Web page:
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MetroHealth Cardiologists First in Area to Perform Procedure for Patients with Atrial Fibrillation

Tuesday, August 06, 2013 - MetroHealth Cardiologists First in Area to Perform Procedure for Patients with Atrial Fibrillation

In April, MetroHealth cardiologists were the first in Northeast Ohio to perform the Lariat procedure - a new way for physicians to help patients with atrial fibrillation (AFib) minimize their stroke risk.

A patient with AFib may have blood pooled in the left atrial appendage of the heart’s top chamber, which can cause blood clots and lead to stroke. Previously, if a patient was unable to take blood thinning medications to reduce this stroke risk, they would have to undergo open heart surgery to tie off the appendage to lessen the risk. 

“Using the Lariat® Suture Delivery Device, we perform a minimally invasive procedure to tie off the appendage,” saidOhad Ziv, MD, Director of the Atrial Fibrillation Center. “For people with no other options, this is the solution for potentially saving lives.”

AFib, which can also lead to heart failure, affects more than two million Americans. 

In addition to Dr. Ziv, Grace Cater MD; Sanjay Gandhi, MD; and Michael Cutler, MD, assisted during the procedure, which took place at MetroHealth on April 9. 
During the Lariat procedure, two catheters are guided into the body through one small incision in the groin and one just under the rib cage. From each catheter, a wire is advanced to the left atrial appendage, one from the inside of the heart, and the other from the outside of heart. These wires have tiny magnets at the ends. When the magnets connect, a specialized catheter called the Lariat® Suture Delivery Device (below photo) can be advanced over the left atrial appendage.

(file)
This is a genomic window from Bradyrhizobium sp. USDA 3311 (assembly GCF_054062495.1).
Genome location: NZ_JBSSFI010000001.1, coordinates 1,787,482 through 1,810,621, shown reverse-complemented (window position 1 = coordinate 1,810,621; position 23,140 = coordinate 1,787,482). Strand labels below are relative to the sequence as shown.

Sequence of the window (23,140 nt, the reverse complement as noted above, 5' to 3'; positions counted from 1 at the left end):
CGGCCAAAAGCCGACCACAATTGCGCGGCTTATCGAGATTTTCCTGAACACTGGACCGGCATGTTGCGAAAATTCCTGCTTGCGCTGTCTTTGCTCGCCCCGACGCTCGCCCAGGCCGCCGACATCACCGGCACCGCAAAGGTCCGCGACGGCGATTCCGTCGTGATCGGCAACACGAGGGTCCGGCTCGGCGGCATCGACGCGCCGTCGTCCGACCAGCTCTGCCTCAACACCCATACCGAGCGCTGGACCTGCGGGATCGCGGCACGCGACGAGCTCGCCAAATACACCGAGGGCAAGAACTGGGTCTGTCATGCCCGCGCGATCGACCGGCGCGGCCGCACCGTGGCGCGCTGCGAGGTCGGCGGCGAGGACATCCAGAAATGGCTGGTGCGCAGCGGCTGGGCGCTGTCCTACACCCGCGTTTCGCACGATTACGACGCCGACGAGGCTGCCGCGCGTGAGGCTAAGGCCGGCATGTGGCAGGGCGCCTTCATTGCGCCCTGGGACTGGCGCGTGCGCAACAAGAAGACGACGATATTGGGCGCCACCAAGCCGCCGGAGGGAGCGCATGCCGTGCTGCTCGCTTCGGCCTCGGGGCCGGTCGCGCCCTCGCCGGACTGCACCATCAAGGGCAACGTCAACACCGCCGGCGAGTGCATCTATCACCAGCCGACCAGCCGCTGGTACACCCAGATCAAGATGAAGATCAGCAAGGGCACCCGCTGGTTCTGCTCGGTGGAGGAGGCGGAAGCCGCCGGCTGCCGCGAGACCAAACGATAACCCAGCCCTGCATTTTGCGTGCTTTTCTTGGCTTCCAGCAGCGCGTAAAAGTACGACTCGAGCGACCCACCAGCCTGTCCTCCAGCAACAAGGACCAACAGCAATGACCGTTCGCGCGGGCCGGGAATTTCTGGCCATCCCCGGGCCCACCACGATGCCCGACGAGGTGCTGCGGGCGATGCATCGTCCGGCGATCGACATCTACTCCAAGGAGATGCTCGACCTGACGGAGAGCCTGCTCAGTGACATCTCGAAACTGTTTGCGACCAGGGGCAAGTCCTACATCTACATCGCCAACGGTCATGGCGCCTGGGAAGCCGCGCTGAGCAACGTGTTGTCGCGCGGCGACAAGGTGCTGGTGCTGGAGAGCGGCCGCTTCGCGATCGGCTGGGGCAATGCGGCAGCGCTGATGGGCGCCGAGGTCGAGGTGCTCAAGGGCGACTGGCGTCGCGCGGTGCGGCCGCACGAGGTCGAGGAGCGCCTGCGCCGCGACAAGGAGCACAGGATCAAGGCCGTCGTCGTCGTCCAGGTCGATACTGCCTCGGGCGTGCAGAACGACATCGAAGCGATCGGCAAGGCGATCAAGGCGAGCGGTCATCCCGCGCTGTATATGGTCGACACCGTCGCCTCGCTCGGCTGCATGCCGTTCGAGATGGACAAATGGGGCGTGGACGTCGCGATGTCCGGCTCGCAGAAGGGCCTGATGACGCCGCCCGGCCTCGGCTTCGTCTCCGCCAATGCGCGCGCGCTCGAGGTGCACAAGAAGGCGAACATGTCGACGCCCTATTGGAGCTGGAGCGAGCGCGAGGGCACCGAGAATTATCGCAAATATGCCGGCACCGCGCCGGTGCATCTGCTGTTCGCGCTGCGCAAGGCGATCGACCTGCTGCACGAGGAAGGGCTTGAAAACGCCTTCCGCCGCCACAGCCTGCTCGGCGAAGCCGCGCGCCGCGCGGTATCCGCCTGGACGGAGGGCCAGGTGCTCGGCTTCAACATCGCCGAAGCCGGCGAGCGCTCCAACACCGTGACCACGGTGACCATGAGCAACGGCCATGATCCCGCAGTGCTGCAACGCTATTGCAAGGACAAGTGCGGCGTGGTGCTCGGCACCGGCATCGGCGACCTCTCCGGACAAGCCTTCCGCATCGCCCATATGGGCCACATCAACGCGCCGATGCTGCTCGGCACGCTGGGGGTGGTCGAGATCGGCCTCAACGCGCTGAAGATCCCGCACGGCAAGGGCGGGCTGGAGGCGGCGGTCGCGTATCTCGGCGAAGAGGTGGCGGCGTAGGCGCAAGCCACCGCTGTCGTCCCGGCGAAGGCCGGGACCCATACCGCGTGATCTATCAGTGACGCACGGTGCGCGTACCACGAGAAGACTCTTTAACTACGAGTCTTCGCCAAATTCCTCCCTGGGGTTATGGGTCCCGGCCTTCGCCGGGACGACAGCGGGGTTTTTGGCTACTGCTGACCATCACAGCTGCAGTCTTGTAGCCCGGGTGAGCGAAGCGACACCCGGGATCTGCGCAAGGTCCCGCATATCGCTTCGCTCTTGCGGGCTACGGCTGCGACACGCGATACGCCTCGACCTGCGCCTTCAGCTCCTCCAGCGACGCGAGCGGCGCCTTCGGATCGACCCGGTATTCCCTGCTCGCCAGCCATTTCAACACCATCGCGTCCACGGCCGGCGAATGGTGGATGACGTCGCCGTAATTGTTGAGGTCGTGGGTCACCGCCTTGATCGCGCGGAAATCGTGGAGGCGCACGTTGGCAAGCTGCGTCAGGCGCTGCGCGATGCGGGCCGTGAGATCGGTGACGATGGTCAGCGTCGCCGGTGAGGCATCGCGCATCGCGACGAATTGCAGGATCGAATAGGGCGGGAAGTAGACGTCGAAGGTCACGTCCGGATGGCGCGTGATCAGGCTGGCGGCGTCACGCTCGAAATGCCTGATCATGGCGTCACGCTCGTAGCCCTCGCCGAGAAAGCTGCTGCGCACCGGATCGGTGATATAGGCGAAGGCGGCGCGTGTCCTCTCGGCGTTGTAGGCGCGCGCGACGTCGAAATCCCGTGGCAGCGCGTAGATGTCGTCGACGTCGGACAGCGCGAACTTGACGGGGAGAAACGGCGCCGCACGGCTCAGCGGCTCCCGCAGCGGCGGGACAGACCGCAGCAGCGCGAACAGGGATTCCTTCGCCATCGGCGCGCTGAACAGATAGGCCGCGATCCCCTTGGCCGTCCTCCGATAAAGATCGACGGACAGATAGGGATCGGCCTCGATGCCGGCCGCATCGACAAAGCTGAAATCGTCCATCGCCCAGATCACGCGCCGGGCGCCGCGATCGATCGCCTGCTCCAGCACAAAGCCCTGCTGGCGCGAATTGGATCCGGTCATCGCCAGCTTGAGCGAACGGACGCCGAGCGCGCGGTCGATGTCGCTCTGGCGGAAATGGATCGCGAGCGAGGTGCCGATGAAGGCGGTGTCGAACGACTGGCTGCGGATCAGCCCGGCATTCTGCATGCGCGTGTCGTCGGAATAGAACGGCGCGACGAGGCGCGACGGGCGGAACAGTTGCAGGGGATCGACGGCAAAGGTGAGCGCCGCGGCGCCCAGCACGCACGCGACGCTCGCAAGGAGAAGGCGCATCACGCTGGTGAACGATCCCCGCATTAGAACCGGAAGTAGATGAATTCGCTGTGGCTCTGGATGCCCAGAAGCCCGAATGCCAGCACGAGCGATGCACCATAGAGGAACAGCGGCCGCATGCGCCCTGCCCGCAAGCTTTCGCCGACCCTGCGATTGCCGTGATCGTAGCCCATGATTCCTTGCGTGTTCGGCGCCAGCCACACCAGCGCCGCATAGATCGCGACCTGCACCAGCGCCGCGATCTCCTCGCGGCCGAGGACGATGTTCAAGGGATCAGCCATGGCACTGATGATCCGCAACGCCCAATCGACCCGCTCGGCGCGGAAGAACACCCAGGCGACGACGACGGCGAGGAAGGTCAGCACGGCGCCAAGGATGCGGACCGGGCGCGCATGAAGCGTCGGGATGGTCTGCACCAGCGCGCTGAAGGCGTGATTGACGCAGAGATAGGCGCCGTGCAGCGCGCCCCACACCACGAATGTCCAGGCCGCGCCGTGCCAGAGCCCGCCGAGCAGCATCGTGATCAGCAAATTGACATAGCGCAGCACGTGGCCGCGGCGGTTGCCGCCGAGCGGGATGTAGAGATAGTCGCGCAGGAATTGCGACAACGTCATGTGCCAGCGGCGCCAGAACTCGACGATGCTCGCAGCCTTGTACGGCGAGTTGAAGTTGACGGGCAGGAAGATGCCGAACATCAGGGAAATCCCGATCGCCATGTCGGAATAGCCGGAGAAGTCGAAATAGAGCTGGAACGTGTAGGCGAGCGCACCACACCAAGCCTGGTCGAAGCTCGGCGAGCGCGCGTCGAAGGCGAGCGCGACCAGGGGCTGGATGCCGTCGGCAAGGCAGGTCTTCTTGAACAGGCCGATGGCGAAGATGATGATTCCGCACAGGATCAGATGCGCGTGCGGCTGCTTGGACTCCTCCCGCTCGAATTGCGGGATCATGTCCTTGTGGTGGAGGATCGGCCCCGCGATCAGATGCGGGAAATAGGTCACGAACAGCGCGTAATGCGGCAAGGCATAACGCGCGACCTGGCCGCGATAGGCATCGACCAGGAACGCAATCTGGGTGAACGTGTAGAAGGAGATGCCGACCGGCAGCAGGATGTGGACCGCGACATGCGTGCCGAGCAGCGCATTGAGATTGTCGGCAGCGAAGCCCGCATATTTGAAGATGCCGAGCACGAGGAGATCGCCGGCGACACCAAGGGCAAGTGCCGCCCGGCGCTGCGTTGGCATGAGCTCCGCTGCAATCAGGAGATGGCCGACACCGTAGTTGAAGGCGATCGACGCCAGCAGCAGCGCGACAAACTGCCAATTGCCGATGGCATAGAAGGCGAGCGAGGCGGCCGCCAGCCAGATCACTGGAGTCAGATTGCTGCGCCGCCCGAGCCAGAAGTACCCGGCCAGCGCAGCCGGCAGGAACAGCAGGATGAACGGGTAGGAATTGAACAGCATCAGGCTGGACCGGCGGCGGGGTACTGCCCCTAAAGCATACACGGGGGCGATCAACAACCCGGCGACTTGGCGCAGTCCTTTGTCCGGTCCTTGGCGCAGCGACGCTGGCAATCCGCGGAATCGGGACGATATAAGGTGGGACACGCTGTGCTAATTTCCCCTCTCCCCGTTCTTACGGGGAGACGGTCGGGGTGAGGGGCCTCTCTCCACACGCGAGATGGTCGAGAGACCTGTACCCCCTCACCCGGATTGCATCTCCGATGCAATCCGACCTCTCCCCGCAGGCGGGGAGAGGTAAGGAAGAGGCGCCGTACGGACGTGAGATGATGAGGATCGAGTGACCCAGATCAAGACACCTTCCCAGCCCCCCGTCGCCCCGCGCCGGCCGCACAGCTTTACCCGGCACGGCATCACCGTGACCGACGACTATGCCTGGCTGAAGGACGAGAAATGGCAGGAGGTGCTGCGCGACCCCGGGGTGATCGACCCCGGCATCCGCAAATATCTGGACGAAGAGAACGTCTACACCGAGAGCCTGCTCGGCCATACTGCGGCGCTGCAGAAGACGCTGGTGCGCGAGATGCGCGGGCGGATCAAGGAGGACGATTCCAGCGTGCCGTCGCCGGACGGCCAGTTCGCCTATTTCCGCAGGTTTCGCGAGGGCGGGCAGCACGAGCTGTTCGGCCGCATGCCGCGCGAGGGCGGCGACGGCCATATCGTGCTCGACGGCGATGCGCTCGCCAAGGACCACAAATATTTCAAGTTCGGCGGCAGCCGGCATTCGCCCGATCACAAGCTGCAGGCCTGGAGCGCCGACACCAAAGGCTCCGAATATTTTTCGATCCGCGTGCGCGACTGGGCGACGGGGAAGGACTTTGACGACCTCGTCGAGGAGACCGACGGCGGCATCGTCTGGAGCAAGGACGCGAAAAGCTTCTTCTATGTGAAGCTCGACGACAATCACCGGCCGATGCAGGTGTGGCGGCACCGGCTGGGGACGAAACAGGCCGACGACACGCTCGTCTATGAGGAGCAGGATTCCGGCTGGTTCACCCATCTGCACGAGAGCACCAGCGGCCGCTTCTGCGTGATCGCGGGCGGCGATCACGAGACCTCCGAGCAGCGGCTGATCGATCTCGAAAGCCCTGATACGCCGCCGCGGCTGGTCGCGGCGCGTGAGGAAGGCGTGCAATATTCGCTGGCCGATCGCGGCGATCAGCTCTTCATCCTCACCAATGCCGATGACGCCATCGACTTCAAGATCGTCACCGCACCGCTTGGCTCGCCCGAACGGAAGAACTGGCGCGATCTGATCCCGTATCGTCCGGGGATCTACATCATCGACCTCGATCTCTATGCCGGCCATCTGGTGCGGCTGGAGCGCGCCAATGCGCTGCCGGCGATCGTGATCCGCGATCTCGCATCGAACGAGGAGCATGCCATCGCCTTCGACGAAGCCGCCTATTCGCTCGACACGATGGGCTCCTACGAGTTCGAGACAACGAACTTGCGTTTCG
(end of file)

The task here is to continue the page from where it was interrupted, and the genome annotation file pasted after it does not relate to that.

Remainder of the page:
After the wires are pulled back, a suture is deployed from the Lariat around the left atrial appendage to tie it off. With the appendage closed, blood cannot enter, and blood clots cannot form, reducing the risk of stroke.
"This is a safe alternative for the thousands of atrial fibrillation patients at risk of stroke who are unable to take blood thinners," said William Lewis, MD, Chief of Clinical Cardiology.
“The recovery time for this procedure is much less than for open heart surgery,” said Dr. Ziv. “People at risk for falls or bleeding will surely benefit from this procedure.”
Dr. Ziv is accepting referrals for this procedure.
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  • © Copyright 2002 - The MetroHealth System
  • 2500 MetroHealth Drive|Cleveland, OH 44109|(216) 778-7800
  • All Rights Reserved.